So Magneto has gone from being a powerhouse who takes on armies all by himself to being far more covert about his actions.
On a positive there is less collateral damage, but he's far more vulnerable. Magento shows he's much more than the master of magnetism with his well thought out plans and their efficient execution.
Infamous shows that full powers or not, Magneto will protect mutantkind with everything he has.

Mon, 11 Aug 2014

I'm not sure what to feel about this book. It's great to see Magneto be dangerous again, in a way that is truly scary. As much as I love the idea of Magneto joining forces with the X-Men (or just Cyclops & Emma, I guess), I've forgotten his past and where his heart truly lies when it comes to the protection of the mutant race. So, you know.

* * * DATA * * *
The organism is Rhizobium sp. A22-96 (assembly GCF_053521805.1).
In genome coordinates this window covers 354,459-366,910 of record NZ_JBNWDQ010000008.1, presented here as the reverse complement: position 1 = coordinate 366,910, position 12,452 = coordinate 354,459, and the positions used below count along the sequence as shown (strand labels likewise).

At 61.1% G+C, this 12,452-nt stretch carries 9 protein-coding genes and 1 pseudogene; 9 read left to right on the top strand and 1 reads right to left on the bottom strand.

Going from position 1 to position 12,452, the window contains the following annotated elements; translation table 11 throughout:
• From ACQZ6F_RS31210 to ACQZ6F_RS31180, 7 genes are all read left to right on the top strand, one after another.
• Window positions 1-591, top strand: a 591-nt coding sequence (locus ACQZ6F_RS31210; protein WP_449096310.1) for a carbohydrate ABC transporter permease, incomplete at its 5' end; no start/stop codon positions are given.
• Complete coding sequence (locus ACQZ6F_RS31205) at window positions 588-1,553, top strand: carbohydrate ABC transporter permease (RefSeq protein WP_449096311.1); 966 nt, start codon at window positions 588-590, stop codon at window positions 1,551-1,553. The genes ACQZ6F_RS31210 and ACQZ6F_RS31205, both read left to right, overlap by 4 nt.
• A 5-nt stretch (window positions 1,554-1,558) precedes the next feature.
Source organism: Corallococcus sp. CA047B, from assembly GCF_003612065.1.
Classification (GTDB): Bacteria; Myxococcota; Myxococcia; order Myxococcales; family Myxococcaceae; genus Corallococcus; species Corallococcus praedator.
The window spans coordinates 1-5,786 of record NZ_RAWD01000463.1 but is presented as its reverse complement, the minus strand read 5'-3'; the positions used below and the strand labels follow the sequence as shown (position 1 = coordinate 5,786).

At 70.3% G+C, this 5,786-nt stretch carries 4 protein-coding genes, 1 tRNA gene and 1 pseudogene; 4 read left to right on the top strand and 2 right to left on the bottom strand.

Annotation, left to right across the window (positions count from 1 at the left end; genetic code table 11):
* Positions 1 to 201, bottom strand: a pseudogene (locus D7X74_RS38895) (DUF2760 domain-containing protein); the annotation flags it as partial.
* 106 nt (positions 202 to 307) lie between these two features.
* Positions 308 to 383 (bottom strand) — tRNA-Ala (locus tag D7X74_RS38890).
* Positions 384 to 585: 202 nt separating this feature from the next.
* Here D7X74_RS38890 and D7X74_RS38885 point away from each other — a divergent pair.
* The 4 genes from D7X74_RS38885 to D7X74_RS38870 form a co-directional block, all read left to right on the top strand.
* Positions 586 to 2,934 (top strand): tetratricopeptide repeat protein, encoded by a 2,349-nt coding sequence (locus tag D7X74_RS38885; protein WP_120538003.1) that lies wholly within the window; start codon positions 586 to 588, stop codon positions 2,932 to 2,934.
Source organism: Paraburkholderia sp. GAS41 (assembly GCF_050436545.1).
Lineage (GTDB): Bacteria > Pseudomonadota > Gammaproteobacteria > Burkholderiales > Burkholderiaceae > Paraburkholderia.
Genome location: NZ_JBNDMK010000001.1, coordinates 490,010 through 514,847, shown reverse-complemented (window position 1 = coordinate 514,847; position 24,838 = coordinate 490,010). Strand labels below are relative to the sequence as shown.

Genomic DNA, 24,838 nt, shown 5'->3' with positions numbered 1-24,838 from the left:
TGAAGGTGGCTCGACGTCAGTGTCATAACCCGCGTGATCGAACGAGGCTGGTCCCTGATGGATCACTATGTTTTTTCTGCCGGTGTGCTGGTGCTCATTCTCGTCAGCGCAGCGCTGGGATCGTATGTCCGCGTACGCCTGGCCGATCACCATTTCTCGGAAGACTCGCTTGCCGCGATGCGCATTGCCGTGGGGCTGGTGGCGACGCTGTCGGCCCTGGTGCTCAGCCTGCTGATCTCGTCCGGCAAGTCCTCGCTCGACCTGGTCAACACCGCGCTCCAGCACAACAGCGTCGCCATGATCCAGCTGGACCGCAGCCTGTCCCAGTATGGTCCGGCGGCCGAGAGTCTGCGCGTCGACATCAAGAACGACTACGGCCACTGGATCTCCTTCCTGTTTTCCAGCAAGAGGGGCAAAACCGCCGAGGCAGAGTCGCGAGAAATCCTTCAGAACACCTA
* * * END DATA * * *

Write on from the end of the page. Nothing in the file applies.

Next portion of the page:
Thank you, multiple and varied panels of Magneto brutally killing people, I won't forget that is a part of who he is for a long, long time. (The scary thing is, I get it. I see your side of it, Erik. But I also see the brutal killings and terrorizing you do.)

Mon, 31 Aug 2015

Loved this!
Don't know why there are not more books like this,
but Magneto has always been a fascinating character.
He has fought on both sides of the (Marvel) "moral compass"
but still remains true to his character/nature.
And here Magneto is in his post-Phoenix state of diminished powers and that adds to the excitement IMO.
Excellent writing here from Bunn!

Smiliar Books of "Magneto, Volume 1: Infamous"